I work in a school and it worries me that Edexcel have said they will fail students whose final grade is significantly better than their estimated result. I have had personal experience of students who have achieved final grades 2 or 3 grades higher than their estimated grades. Not because they have cheated, but because they have realised, following disappointing results on their mock exams (on which most estimated grades are based), that they need to WORK to do well - and work they have. Does the decision of Edexcel mean that students who have made this effort will be accused of cheating and fail?
The paper should not have gone ahead because it isn't fair on the rest of the students. As an A-level maths student, I feel cheated by the fact other students had seen the paper before me. Having extra time to think about the questions makes such a difference. I can't see how the method that the board will employ to identify those who cheated will work. Those who have been predicted grades lower than what they achieve may have improved since the predictions were made, and those who were predicted high grades in the first place won't be identified. A back up paper should definitely have been used as this episode shows people can cheat and get away with it.
This just about sums up the disaster Curriculum 2000 has been. Especially EDEXCEL who have systematically mismanaged not only the AS levels but also the new AVCE (old advanced GNVQs)
I sat the exam in question this morning, along with many other people at my college who were all aware of the incident. From the past two years of A Level exams it's quite obvious that Edexcel and other boards normally take extreme care with the security of the exams. Today's paper leak was a very unfortunate lapse of security, and clearly the breach needs to be addressed immediately. However I think some suggestions that the exam should have been cancelled or a backup be used would not be welcome by a vast majority of hard-working students and teachers who are already faced with an admin nightmare with the new AS levels.
As it appears there was no replacement paper available, cancelling the exam would have unfairly impacted the vast majority of students without prior access to the script. Honest students are going to find the exam no more difficult than they would have previously. One may hope that the scrutiny of this gaff may improve security in future.
The exam board should have had contingency plans to deal with the paper being released in this fashion. That it has not, and is scrambling to regain a sense of control reflects very badly on them.
This exam should not of gone ahead. It is most unfair on students who did not have an opportunity to look at the paper. The students who saw the exam before sitting it would of been able to focus revision specifically on the questions given and receive help from text books and piers.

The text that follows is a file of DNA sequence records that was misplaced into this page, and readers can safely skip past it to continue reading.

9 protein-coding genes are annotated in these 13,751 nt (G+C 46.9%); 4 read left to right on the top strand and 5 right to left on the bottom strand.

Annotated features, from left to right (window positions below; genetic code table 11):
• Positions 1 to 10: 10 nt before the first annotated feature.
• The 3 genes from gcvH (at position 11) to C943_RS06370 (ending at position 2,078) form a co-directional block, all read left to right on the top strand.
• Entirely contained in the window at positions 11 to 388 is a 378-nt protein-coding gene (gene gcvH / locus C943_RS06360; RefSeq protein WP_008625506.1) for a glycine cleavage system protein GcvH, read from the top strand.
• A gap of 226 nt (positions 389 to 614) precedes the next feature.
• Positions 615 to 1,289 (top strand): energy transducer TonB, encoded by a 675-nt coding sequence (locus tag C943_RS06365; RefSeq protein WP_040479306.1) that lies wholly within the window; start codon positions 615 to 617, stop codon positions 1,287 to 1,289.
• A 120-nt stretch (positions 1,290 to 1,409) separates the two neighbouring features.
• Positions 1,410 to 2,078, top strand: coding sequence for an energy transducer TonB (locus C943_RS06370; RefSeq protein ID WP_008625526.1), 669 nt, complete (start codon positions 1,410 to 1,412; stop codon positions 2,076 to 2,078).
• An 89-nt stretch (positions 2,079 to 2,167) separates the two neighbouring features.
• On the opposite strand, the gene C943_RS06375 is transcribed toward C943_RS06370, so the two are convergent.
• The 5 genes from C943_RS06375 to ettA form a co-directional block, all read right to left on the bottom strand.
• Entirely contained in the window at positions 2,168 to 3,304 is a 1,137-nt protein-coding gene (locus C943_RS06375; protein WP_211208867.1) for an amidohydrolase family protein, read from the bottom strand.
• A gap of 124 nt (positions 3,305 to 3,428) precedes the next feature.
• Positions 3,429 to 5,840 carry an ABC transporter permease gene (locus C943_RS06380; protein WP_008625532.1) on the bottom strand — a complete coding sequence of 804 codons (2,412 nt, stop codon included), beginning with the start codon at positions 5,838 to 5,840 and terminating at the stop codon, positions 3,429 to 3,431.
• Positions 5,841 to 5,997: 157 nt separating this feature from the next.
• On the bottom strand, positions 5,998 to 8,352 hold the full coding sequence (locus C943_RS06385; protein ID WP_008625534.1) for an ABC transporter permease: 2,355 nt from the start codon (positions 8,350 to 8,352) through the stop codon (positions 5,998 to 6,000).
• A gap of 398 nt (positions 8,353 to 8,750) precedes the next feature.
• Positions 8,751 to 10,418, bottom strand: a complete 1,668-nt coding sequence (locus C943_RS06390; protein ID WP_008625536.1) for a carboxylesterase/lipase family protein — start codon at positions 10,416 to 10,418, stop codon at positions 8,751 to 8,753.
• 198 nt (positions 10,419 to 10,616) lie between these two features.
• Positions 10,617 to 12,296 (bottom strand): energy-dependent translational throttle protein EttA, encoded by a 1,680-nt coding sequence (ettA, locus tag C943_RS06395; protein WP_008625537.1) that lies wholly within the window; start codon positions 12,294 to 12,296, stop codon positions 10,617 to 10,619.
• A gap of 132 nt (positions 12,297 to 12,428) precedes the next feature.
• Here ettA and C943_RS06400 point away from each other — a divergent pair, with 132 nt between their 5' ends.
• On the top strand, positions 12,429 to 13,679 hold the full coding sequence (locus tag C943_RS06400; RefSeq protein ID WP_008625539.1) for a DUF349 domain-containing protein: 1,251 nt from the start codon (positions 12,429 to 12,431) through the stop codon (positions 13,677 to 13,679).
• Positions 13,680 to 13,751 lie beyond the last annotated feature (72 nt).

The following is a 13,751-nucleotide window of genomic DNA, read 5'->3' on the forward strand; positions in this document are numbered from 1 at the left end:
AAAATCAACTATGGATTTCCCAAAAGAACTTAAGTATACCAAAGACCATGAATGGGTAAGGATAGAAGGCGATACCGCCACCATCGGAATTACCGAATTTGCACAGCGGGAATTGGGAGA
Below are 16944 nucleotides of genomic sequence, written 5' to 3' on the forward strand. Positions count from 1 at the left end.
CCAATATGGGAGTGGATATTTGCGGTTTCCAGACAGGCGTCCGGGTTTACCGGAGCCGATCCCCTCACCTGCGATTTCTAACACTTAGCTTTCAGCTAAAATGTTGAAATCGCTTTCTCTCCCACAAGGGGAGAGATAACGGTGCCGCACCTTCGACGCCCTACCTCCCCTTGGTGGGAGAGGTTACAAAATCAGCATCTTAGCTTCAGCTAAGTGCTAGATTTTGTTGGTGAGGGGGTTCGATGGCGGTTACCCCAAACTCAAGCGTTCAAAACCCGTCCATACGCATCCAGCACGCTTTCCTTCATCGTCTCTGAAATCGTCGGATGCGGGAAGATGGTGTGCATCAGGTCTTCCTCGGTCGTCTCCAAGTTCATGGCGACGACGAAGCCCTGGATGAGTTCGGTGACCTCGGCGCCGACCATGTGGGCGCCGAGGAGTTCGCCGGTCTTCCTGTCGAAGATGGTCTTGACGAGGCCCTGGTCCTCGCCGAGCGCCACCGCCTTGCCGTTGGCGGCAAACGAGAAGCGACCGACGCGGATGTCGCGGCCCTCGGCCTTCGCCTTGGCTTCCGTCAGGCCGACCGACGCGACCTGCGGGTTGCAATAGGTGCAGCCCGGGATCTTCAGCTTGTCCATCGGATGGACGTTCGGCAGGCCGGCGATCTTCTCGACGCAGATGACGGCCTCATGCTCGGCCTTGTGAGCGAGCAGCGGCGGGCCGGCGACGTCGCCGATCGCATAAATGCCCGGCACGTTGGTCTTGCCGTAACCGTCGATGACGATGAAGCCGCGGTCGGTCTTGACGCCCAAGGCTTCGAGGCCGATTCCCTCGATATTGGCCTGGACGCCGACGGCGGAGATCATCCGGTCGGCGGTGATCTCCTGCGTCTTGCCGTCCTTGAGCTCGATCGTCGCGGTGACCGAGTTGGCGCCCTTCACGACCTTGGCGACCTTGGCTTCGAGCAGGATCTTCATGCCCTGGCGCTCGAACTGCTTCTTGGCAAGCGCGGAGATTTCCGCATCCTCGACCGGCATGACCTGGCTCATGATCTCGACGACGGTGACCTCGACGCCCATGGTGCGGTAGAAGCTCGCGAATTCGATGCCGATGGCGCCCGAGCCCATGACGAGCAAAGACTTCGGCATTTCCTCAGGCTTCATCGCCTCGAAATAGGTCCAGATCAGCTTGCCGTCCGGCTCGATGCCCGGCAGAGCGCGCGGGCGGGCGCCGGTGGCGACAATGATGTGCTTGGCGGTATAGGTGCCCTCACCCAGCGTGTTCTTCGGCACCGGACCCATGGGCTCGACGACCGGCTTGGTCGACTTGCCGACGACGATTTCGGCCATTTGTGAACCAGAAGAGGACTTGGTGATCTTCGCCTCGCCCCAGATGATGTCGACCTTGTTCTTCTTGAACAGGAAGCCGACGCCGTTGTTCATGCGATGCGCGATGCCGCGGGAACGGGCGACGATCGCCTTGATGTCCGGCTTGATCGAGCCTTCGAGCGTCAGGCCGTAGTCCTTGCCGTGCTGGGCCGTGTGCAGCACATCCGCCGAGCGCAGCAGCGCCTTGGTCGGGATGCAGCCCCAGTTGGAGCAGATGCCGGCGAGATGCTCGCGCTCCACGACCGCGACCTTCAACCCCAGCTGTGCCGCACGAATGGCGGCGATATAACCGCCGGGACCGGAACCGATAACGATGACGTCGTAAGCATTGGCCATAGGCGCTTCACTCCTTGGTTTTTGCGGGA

The results from this paper must not be counted and a date for a re-take should be set.
E. A. Furbur, UK
Thirty-three years ago when I was preparing for GCE "O" and "A" levels the tutors would often set questions copied from examination papers held over from previous years. It is small wonder that when we did the real exam that they were a hybrid of previous exam questions, even if at times the wording was slightly altered yet meaning the same as the original. The amount of difference this insight made was minimal as the results were based on how well the student understood the subject of the question, not on how much of a "sneak preview" that was had of the set paper.
As long as the student shows how the problem was worked out, how are the exam authorities going to know that the student has cheated?
They should use a substitute exam paper if they suspect foul play.
Looks like a case of profits come before standards.
I am just amazed that this has not happened before. Perhaps it has and this is just the first time it has been discovered. I am concerned that the exam board are going to suspect that pupils whose exam grades are much better than their predicted scores have seen the leaked paper. It might put many students off trying to do well. In every exam I have taken my grades have been significantly better than the grades I was given in class and in fact I got a grade 1 in Physics at "O" level when my teacher expected me to fail. Yet I never cheated once.
I cannot believe that there was not a second paper which could have been issued. We are trying to educate our children to compete in the world of business and industry, but those charged with the responsibility of organising this process do not seem able to organise a party in a brewery.
Unfortunately it would have been too late to cancel it, but the fact that the paper has been leaked will cast a big shadow over anybody who gets an A. There will always be that slight suspicion that it may not be deserved.
Owain Cole, UK
It depends. Is this exam being taken by thousands of students across the country? If so, then 80 potential cheats do not warrant the time and money required to recall the papers and set new questions.